A beginner’s guide to pub rock in five essential albums

Historically, punk may be regarded as the movement that sought to kick over the statues and destroy all that went before, but another, considerably less heralded, 1970s subgenre also concerned itself with a changing of the guard. Pub rock was, in its own way, a reaction to both the pomp and excesses of prog, and the perceived artifice of glam.

The rootsy, back-to-basics philosophy thrived, albeit relatively briefly, in the unassuming back rooms and corner stages of taprooms and taverns, hence the name (one of its key locales, Dingwalls in Camden, London, advertised itself as the home of “rhythm and booze”). Yet, within those humble surroundings a coterie of like-minded souls and skillful players celebrated a wide range of musical styles, and in the manner of mouth-watering after-hours takeouts, made some enduring records for punters to enjoy at home.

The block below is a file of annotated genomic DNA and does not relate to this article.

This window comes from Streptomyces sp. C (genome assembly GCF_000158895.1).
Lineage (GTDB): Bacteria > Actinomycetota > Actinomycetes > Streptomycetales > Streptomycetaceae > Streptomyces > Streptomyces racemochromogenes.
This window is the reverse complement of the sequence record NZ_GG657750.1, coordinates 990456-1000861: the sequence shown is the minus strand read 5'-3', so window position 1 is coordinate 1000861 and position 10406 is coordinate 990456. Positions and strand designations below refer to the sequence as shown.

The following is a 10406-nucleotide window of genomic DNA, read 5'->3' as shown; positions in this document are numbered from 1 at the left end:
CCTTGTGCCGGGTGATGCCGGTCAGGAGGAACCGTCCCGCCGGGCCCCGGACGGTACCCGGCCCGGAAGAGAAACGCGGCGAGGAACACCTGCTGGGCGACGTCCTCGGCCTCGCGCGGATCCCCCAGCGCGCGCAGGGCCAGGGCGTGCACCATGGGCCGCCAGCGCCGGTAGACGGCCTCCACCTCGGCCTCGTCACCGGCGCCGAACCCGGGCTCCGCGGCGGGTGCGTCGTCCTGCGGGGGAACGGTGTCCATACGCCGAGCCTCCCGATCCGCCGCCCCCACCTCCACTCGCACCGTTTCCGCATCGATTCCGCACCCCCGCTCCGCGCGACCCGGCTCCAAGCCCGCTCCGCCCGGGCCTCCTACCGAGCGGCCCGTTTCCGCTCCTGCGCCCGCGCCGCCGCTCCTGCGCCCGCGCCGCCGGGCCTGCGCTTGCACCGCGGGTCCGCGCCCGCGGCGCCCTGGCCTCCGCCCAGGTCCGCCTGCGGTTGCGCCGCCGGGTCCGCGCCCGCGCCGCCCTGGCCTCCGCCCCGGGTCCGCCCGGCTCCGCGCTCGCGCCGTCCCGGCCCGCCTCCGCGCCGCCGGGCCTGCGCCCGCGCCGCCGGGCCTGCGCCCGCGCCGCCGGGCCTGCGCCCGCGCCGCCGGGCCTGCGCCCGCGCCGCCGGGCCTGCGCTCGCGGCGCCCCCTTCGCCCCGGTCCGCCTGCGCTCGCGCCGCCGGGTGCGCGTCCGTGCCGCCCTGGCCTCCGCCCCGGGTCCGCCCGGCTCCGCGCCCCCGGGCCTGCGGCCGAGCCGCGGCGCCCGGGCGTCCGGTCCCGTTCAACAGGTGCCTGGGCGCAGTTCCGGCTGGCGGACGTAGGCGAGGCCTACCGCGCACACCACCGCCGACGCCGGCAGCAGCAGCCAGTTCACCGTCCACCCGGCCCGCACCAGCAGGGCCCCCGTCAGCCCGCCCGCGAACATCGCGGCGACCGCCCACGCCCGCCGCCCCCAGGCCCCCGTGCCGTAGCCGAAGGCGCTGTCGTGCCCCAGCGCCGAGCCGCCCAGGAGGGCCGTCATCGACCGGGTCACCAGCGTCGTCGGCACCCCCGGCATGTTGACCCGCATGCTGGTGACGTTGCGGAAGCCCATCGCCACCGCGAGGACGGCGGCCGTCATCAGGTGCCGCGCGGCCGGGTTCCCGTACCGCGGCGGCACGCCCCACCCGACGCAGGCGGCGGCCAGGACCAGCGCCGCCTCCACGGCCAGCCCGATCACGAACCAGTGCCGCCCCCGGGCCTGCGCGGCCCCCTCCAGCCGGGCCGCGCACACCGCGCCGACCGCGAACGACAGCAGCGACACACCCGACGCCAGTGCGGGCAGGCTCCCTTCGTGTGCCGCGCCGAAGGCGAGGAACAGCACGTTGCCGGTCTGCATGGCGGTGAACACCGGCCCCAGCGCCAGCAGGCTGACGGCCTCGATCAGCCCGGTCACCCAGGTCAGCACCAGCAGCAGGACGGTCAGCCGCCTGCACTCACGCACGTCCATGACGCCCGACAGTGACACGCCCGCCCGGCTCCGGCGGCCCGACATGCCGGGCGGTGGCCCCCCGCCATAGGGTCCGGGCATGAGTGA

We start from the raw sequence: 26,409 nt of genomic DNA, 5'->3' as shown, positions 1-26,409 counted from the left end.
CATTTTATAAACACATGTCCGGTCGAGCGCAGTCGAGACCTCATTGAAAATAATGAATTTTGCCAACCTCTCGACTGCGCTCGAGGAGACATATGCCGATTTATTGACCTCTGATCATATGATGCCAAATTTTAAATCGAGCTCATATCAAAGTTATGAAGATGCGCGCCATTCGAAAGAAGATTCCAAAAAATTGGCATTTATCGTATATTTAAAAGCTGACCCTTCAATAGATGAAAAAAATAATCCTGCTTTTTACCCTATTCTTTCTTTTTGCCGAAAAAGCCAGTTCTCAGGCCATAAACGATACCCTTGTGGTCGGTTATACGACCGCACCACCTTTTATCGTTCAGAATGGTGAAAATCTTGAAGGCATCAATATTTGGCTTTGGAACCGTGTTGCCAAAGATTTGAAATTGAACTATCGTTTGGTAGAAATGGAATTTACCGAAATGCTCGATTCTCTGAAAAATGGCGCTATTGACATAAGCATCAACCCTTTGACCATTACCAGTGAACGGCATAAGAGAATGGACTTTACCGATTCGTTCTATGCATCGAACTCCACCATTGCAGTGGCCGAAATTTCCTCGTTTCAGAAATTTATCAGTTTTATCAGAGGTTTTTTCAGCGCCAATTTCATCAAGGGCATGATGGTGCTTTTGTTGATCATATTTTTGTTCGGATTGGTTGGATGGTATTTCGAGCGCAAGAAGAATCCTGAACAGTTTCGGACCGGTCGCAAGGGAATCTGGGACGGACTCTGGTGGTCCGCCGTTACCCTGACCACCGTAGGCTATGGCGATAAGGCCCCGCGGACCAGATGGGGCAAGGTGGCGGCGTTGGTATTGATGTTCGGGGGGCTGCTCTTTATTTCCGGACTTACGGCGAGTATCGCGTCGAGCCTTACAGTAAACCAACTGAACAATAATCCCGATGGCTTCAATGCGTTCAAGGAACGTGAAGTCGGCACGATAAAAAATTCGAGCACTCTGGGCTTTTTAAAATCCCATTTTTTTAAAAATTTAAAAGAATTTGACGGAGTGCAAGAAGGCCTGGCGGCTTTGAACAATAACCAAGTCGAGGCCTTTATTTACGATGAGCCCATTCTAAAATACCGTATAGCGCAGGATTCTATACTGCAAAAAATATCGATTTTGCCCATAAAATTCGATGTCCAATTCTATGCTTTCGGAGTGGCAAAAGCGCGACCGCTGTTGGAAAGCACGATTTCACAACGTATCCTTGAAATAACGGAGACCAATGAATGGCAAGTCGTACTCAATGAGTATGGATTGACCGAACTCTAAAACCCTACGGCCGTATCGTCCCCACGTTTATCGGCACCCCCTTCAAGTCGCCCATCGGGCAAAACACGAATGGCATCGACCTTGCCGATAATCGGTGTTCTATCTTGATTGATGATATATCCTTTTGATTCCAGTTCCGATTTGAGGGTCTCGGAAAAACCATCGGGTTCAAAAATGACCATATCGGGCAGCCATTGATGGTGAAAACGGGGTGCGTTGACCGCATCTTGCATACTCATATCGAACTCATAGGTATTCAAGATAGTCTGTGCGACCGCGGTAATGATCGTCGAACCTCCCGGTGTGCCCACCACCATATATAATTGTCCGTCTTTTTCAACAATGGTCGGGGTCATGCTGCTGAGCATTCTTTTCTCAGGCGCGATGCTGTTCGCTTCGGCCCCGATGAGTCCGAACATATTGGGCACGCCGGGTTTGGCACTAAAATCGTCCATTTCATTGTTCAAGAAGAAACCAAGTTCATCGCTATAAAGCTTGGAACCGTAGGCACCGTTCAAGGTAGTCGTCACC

Eggs Over Easy – Good ‘N’ Cheap (1972)

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